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Gustavsson, Bruins Keep Climbing Standings with 2-1 Shootout Win over Devils

by Jess Isner / Boston Bruins

BOSTON — Bruins Head Coach Claude Julien gave Ryan Spooner some simple advice as he headed out to center ice as Boston’s first shootout contender on Sunday night.

“He said, ‘Have confidence when you’re shooting, just like you do in practice,’” Spooner said. “And I went out there, and that’s the move that I use [in practice], and it worked.”

Spooner’s goal was the only one the Bruins would need in the shootout, and it lifted them to a 2-1 win over the Devils.

Suddenly, the B’s find themselves just a point behind Montreal for first place in the Atlantic Division, something Spooner said he wouldn’t have believed was possible one month ago.

But this is not the same team now than it was a month ago.

“If you asked me [if I believed the Bruins are a first-place team] probably a month and a half ago, then I would probably say no,” Spooner said. “But the way that we have been playing, yes. I feel like in the last little bit here, we have really jelled as a team, and we have shown that we can play with all the teams in the league.”

The Bruins have also proven over the last 15 games — during which they have posted a 11-1-3 record — that they have what it takes to win in any situation. They can score six goals if they need to, like they did on Friday night in Pittsburgh. Sunday’s game was a different kind of game, a goaltender’s duel, a war of attrition.

And in the end, the Bruins proved they could win that kind of game, too.

“It’s about being able to win all kinds of games and not get frustrated,” Julien said. “Tonight could have been an easy night to get frustrated because after more or less a period and a half, they had had the better of us, but we stuck with it.

“I think it is more of the maturity of our group that’s helped us to get to where we are right now with understanding what we are — what kind of team we are — and what we need to do to succeed. I think the comprehension of that is getting clearer all the time.”

Loui Eriksson put the Bruins on the board about six minutes into the game, when he took a perfect behind-the-net backhand pass from David Krejci and put it past Devils goalie Cory Schneider from the slot. It marked Eriksson’s second goal in as many games and extended his point streak to three games.

But once the puck dropped in the second, it took less than two minutes for the Devils to tie things up. Lee Stempniak fed Andy Greene coming down the middle, and Greene redirected the puck just out of Jonas Gustavvson’s reach, gloveside.

The Devils pushed in the waning minutes of the first, and in the final two frames, and alternately, the Bruins weren’t as strong as they had been in the first. For much of the final 40 minutes, they had to rely on Gustavsson to come up big with some timely saves and get them into overtime, then, eventually, into the shootout.

“You do not want be the guy that comes in, and everyone’s got to change their game,” Gustavsson said. “[Tuukka’s] been playing lights out lately, so I’ve just got to try to take advantage of every chance that I get to play and basically do whatever I can to help the team get the points because, like I said, that’s what it’s all about: No matter who’s in net, who’s playing, who’s in the lineup, we all believe in each other, and I’ve just got to do my part when I’m called on. So far, so good.”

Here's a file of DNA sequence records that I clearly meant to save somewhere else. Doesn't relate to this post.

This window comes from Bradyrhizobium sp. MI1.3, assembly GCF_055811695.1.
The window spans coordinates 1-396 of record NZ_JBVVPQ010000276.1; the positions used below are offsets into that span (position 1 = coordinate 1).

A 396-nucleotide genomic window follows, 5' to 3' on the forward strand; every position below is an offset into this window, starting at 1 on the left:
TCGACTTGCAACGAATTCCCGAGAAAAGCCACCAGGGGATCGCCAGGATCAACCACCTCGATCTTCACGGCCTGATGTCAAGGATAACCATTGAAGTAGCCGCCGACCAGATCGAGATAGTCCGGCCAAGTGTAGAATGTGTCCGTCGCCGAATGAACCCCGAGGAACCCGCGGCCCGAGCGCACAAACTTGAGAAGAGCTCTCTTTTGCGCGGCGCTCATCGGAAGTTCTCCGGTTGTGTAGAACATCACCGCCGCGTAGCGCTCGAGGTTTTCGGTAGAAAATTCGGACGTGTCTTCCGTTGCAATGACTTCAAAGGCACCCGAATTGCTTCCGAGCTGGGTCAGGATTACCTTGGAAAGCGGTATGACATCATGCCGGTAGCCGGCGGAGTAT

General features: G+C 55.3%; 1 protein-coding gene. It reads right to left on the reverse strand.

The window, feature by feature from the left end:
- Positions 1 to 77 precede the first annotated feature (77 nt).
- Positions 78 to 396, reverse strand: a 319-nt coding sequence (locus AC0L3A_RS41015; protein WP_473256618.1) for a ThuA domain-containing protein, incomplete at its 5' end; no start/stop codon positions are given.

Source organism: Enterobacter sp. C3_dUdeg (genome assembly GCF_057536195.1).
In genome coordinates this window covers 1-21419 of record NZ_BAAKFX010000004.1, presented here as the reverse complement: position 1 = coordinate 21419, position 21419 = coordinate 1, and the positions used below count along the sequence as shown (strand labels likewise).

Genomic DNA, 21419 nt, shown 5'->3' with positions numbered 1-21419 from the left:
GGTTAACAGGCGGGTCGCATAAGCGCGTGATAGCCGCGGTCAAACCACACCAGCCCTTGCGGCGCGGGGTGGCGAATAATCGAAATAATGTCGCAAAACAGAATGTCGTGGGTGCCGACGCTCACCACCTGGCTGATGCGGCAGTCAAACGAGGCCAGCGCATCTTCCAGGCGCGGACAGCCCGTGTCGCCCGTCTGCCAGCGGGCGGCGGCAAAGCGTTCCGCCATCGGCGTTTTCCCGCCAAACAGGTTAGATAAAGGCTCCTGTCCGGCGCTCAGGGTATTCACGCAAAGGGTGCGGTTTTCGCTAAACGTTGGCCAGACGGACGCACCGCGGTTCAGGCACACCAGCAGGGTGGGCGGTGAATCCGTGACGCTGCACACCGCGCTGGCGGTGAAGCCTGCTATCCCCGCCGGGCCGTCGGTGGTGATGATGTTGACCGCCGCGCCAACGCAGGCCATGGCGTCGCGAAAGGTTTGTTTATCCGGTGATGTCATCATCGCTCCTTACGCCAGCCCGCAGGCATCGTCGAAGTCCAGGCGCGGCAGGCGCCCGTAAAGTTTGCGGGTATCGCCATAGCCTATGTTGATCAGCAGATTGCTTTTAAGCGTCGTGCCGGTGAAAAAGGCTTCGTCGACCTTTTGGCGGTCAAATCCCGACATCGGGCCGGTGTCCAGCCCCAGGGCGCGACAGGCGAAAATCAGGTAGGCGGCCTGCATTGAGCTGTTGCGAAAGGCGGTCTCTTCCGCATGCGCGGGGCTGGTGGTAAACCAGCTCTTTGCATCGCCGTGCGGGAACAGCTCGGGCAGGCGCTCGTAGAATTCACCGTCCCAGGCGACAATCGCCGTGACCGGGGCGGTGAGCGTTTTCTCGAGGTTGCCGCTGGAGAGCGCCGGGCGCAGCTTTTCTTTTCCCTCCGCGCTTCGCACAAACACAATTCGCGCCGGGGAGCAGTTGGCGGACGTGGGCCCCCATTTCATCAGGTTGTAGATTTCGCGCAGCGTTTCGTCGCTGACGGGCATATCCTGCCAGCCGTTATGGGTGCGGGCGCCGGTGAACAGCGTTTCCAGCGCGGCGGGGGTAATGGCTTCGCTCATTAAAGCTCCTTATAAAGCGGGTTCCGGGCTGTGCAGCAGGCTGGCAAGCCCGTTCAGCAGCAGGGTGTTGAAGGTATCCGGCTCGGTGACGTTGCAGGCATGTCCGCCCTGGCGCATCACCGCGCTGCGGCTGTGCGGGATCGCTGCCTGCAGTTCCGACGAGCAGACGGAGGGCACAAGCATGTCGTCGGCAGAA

Gustavsson’s last win came in overtime, on the night before Thanksgiving, when he stole two points for the Bruins against Detroit.

It was only fitting that his next win would come in extra time, too.

“Every win is important, so you try to stay with it,” Gustavsson said. “You’re not happy just because you got one point; you’re trying to keep the same focus and really trying to get that last point, too, because in the end of the season, all of those points are going to be huge. So you’re just trying to stay with it and stay sharp and help the team.”

Spooner scored for Boston in the shootout, while Gustavsson stymied Stempniak, Kyle Palmieri and Mike Cammalleri to seal the victory.

“You go from [being] out of a playoff spot to where we are right now, and it’s exciting; it’s where you want to be,” said forward Landon Ferraro. “It’s still extremely early in the year. There’s a still a lot of games left, and you can’t be satisfied. Teams are just getting better. So we need to make sure that we continue to get better and make sure that we’re pushing ourselves every day.”

There is a long way to go this season. The Bruins have not yet played even half of their games. But the feeling in Boston’s room is changing. They believe in themselves. They have seen over the last month what hard work gets them — and what it gets them is 15 of a possible 20 points thus far in the month of December.

The Bruins’ work isn’t done, but they have the confidence, the belief, to know there is much more they are capable of doing.

“You have to create chemistry off the ice and then kind of click on the ice as well, so it takes some time,” Krejci said. “Over the last 10 games, I thought we were rolling pretty good. We were winning games; even if we lost a game, it was in overtime, or we lost by one goal.

“I thought we have something good going — but we have to keep it up.”

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